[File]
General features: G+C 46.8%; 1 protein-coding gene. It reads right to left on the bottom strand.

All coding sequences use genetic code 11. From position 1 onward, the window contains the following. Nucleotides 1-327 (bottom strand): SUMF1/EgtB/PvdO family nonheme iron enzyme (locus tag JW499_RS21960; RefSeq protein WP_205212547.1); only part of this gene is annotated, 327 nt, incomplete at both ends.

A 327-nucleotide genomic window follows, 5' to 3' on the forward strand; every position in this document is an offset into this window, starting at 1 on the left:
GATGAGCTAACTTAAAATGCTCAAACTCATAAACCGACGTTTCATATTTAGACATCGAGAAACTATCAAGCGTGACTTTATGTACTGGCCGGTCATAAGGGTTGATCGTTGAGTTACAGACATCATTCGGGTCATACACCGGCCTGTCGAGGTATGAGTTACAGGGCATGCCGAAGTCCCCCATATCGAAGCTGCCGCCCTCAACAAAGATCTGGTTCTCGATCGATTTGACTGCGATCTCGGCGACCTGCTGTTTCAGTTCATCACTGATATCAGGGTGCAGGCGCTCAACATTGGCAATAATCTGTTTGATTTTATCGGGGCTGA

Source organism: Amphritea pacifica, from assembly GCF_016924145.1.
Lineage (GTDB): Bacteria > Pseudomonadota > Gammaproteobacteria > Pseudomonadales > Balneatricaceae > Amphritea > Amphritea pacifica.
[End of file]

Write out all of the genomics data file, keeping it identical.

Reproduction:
General features: G+C 46.8%; 1 protein-coding gene. It reads right to left on the bottom strand.

All coding sequences use genetic code 11. From position 1 onward, the window contains the following. Nucleotides 1-327 (bottom strand): SUMF1/EgtB/PvdO family nonheme iron enzyme (locus tag JW499_RS21960; RefSeq protein WP_205212547.1); only part of this gene is annotated, 327 nt, incomplete at both ends.

A 327-nucleotide genomic window follows, 5' to 3' on the forward strand; every position in this document is an offset into this window, starting at 1 on the left:
GATGAGCTAACTTAAAATGCTCAAACTCATAAACCGACGTTTCATATTTAGACATCGAGAAACTATCAAGCGTGACTTTATGTACTGGCCGGTCATAAGGGTTGATCGTTGAGTTACAGACATCATTCGGGTCATACACCGGCCTGTCGAGGTATGAGTTACAGGGCATGCCGAAGTCCCCCATATCGAAGCTGCCGCCCTCAACAAAGATCTGGTTCTCGATCGATTTGACTGCGATCTCGGCGACCTGCTGTTTCAGTTCATCACTGATATCAGGGTGCAGGCGCTCAACATTGGCAATAATCTGTTTGATTTTATCGGGGCTGA

Source organism: Amphritea pacifica, from assembly GCF_016924145.1.
Lineage (GTDB): Bacteria > Pseudomonadota > Gammaproteobacteria > Pseudomonadales > Balneatricaceae > Amphritea > Amphritea pacifica.